Just like how digital tools give healthcare providers an extensive view of patient health, resulting in increased efficiency and improved medical outcomes, digital healthcare tools that are accessible to all patients gives them greater control over their health. But across our health service, work still needs to be done to ensure our ever-evolving digital tools are truly accessible to all.
“Is it possible to get the most out of digital primary care, while also tackling inequalities in access? Yes, but we are not there yet.”
This is an extract from Digital primary care: Improving access for all? Rapid evidence review, a report released by Nuffield Trust in April this year.
It continued: “To reduce the risk of making inequalities in access to care worse, we need a stronger focus on inclusive and flexible routes for accessing care at GP practices,”
The Nuffield report states that choice of different modes of consultation can empower patients previously disadvantaged by traditional face-to-face primary care in two ways. Firstly, by breaking down geographical barriers to health care, and secondly, by promoting patient autonomy.
We asked Product Manager Joe McGrath three questions on how Livi approaches these different modes of consultation, and is improving accessibility through its range of online solutions.
In your experience, when it comes to digital accessibility, what are the common problems?
When building technology, accessibility needs to be included from the word go. It is much more difficult to make things accessible retrospectively, but with the range of legacy technology used across the NHS, this is often unavoidable.
However, the impact of the pandemic - and the immediate uptake of digital services in healthcare - accelerated the need for more accessible tech, and people with ranging requirements turned to online tools.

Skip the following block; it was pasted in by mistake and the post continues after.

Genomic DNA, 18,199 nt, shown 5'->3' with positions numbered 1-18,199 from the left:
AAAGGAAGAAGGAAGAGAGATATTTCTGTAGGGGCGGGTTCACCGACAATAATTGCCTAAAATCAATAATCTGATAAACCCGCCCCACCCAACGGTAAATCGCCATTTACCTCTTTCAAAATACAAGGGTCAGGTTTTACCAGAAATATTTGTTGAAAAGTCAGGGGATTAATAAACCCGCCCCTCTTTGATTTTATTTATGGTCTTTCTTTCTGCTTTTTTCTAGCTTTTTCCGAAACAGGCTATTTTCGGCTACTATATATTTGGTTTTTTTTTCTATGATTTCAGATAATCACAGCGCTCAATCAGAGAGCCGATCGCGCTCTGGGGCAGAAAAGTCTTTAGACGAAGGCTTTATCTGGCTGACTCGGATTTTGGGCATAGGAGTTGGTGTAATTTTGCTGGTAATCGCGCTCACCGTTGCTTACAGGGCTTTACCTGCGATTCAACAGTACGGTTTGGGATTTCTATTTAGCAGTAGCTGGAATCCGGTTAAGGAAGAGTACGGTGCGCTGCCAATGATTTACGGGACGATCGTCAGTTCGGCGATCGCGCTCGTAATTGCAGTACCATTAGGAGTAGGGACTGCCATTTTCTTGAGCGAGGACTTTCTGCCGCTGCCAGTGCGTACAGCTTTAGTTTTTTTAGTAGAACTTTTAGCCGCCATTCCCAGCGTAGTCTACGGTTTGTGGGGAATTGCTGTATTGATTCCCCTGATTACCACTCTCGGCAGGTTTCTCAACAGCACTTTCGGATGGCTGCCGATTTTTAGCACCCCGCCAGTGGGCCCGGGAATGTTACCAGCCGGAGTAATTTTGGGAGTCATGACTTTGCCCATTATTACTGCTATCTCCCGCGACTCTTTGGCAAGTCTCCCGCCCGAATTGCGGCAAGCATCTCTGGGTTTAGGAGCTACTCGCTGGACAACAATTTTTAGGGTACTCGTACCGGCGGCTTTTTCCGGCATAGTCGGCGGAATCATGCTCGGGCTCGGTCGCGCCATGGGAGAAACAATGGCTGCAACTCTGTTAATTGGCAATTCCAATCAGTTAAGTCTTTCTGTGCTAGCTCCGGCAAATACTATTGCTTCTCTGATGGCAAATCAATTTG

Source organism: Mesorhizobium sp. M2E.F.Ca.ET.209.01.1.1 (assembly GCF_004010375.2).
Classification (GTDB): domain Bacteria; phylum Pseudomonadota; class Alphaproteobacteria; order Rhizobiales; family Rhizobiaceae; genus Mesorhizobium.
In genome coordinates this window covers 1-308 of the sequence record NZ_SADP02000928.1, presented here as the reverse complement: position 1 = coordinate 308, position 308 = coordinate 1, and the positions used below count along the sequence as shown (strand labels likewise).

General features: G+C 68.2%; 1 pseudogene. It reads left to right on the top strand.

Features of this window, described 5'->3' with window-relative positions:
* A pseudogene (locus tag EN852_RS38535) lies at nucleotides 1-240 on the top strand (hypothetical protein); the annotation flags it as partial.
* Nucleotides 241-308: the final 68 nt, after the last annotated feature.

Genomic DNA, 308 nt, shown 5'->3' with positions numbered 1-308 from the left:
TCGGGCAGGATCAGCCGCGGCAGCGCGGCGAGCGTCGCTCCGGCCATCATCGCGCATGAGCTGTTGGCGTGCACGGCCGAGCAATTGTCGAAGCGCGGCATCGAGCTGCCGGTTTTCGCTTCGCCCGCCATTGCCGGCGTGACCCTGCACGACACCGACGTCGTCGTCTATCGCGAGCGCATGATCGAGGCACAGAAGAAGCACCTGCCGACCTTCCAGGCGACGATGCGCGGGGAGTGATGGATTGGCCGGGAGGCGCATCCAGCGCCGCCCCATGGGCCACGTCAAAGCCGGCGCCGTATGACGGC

New regulations also means that public sector organisations have a legal duty to make sure websites and apps meet accessibility requirements. The accessibility regulations aim to ensure that online public services are accessible to all users, including people with disabilities.
Our Practice Websites service is a great example of how we’ve adapted and responded to changing user needs, and how we’re helping practices to meet regulations. We’ve been working with practices to develop online services that improve the digital journey for both practice staff and patients. We do this by delivering a pre-built platform that provides a simple and clear digital access to patients. This can range from a single GP Practice to an entire ICS footprint.
How are you working with practices to further improve the digital accessibility gap?
Our aim is to make online services so good that people want to use them.
When looking at some practice websites, we can, unfortunately, see lots of potential issues. Content is often written badly, or doesn’t translate well to the screen, the look and feel is confusing and inconsistent, and accessibility issues make online transactions difficult if NHS Digital Service Manual standards are not met.
Our solution gives patients confidence to engage with online services and helps reduce unnecessary demand on GP telephone lines and enquiries at the front desk.
How is accessibility a focus for you going forward?
We want to continue to make healthcare more accessible to everyone. The Livi app is already available to six million patients across the country, and we’re the first digital healthcare provider to be rated 'Outstanding' by the CQC.
We have a team of content designers who specialise in developing accessible and engaging content. Practice Websites will provide every GP practice with a trusted, accessible NHS branded website allowing users to confidently and securely engage with digital content to support their needs.
Inconsistencies and poor accessibility can lead to low patient satisfaction. A digital-first website, built around patient needs, helps keep consistency across channels and create a better user experience. And by following NHS best practice, we can break down barriers to care, and help everyone find the help they need.